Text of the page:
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11 fun stand-up meeting ideas to energize your team
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11 fun stand-up meeting ideas to energize your team

Are your daily stand-up meetings boring? Learn how to revitalize stand-up meetings with 11 creative ideas to balance efficiency with fun.

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In a project called "Quattro Pro for Windows" led by the Borland Software Corporation, a team of eight engineers produced a whopping one million lines of code in 31 months.* How did they achieve such incredible productivity? Each person contributed over a thousand lines of code a week because they met every day to identify roadblocks, worked together to solve them, and avoided sprint delays. 

During their daily meetings, people had to be truly present so they held it while standing up. And that’s how "stand-up meetings” were invented. This idea became popular very quickly, and 30 years later, most agile teams still host daily 15-minute stand-up sessions the way the team at Borland Software Corporation did.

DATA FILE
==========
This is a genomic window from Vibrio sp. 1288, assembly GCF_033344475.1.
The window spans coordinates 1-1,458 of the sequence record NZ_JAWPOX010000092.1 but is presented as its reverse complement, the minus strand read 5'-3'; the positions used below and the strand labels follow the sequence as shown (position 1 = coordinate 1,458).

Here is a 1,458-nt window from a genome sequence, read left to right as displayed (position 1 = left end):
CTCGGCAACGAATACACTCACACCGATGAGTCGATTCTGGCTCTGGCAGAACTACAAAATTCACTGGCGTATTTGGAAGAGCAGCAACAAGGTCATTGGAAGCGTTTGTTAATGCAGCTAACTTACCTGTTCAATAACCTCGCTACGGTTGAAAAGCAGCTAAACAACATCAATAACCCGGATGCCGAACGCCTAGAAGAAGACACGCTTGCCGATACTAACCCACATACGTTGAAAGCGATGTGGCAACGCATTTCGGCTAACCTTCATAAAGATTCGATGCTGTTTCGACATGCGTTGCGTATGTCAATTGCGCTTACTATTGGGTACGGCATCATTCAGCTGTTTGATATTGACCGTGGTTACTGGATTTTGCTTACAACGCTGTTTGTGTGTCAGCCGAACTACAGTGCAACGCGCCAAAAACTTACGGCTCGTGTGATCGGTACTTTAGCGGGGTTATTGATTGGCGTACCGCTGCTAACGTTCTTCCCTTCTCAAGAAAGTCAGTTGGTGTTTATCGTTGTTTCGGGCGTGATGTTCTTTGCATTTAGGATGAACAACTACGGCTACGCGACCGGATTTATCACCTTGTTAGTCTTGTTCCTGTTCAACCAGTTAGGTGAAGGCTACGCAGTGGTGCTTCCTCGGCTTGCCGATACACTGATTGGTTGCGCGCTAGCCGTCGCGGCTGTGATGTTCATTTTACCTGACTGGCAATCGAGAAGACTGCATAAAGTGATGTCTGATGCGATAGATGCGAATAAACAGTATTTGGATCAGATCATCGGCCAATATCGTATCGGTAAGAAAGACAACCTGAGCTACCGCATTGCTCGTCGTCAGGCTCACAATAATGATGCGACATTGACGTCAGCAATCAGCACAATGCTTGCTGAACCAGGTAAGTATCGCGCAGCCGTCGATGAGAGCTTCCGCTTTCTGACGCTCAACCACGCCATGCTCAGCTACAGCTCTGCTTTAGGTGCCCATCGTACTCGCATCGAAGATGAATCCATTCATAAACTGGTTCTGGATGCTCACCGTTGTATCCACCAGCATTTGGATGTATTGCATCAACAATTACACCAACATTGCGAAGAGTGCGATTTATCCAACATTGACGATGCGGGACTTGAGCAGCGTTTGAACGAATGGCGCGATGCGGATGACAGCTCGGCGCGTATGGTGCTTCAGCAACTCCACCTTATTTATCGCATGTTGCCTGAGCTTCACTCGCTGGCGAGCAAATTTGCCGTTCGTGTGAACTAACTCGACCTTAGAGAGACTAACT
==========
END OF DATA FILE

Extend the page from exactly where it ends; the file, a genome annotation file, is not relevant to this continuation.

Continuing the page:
Stand-ups are important for alignment and team building, but they can run long and be perceived as tedious, which affects people’s motivation. While many people recognize the value of these daily meetings, you might be asking yourself whether or not you’re doing it right and if there’s a way to make them more interesting. 

As a leader, you need to find a balance between running effective stand-up meetings and using creative ways to make them more enjoyable and effective. In this article, we go through 11 fun stand-up meeting ideas so you can have more productive daily meetings. Let’s dive in.

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11 creative standup meeting ideas 

Stand-ups, also called daily scrums, are supposed to be short and help you remove blockers. However, having a daily stand-up for the sake of following a process defeats its purpose and becomes a waste of time. Remember, this idea was first introduced 30 years ago when developers didn’t have access to a shared code repository or a project management tool like Jira.